Legumes

Chickpeas
Verywell / Alexandra Shytsman

Beans and peas are high in carbs, but your body digests this type of starch more slowly—especially when the beans haven’t been canned or pureed. These resistant starches help you feel full and won’t cause spikes in blood sugar.

Common beans and legumes that are higher in carbs include:

  • Adzuki beans: 28 grams of carbs per half-cup serving
  • Garbanzo beans/chickpeas: 17 grams of carbs per half-cup serving
  • Navy beans: 24 grams of carbs per half-cup serving
  • Pinto beans: 22 grams of carbs per half-cup serving
  • White beans: 19 grams grams of carbs per half-cup serving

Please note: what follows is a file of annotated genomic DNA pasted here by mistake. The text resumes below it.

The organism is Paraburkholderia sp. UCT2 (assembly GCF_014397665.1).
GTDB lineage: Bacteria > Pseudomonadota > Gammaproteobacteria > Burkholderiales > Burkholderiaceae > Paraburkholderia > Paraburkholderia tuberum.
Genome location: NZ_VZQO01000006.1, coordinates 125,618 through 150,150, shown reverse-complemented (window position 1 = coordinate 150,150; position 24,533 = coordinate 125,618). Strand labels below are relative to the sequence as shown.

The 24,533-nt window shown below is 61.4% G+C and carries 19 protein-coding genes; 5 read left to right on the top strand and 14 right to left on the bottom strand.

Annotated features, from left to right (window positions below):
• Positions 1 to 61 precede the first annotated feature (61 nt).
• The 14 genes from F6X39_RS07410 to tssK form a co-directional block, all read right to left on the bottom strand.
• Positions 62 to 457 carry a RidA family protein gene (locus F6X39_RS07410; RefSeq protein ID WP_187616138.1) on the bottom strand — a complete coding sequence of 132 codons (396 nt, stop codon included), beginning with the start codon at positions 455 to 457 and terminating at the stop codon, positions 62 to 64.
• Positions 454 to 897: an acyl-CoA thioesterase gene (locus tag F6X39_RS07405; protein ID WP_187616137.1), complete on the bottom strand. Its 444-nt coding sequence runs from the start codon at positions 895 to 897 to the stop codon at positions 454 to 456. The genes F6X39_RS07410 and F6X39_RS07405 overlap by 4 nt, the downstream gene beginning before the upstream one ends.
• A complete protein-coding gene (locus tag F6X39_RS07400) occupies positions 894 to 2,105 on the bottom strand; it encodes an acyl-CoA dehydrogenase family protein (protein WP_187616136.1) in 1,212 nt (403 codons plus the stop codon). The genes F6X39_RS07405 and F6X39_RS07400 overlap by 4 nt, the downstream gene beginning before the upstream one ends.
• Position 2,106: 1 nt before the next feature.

If you’re paying attention to the Glycemic Index (GI) of the foods you eat, legumes are a great low-GI food and are loaded with important vitamins and minerals.

A Word From Verywell

If you're following a low-carb diet for health reasons or to lose weight, it's important to familiarize yourself with both high-carb and low-carb foods to help keep your diet balanced. You don’t necessarily want to eliminate foods that are also high in nutritional value, but you may need to watch your portions, especially if you are managing your blood sugar or a medical condition like diabetes.

If you're interested in trying a low-carb diet but aren't sure where to begin, consult your physician or a registered dietitian who can help you develop a smart, well-balanced eating plan that ensures you get enough vital nutrients. Whenever possible, get your carbs from whole food sources rich in fiber, vitamins, and minerals, such as whole grains, legumes, non-starchy vegetables, and fruit.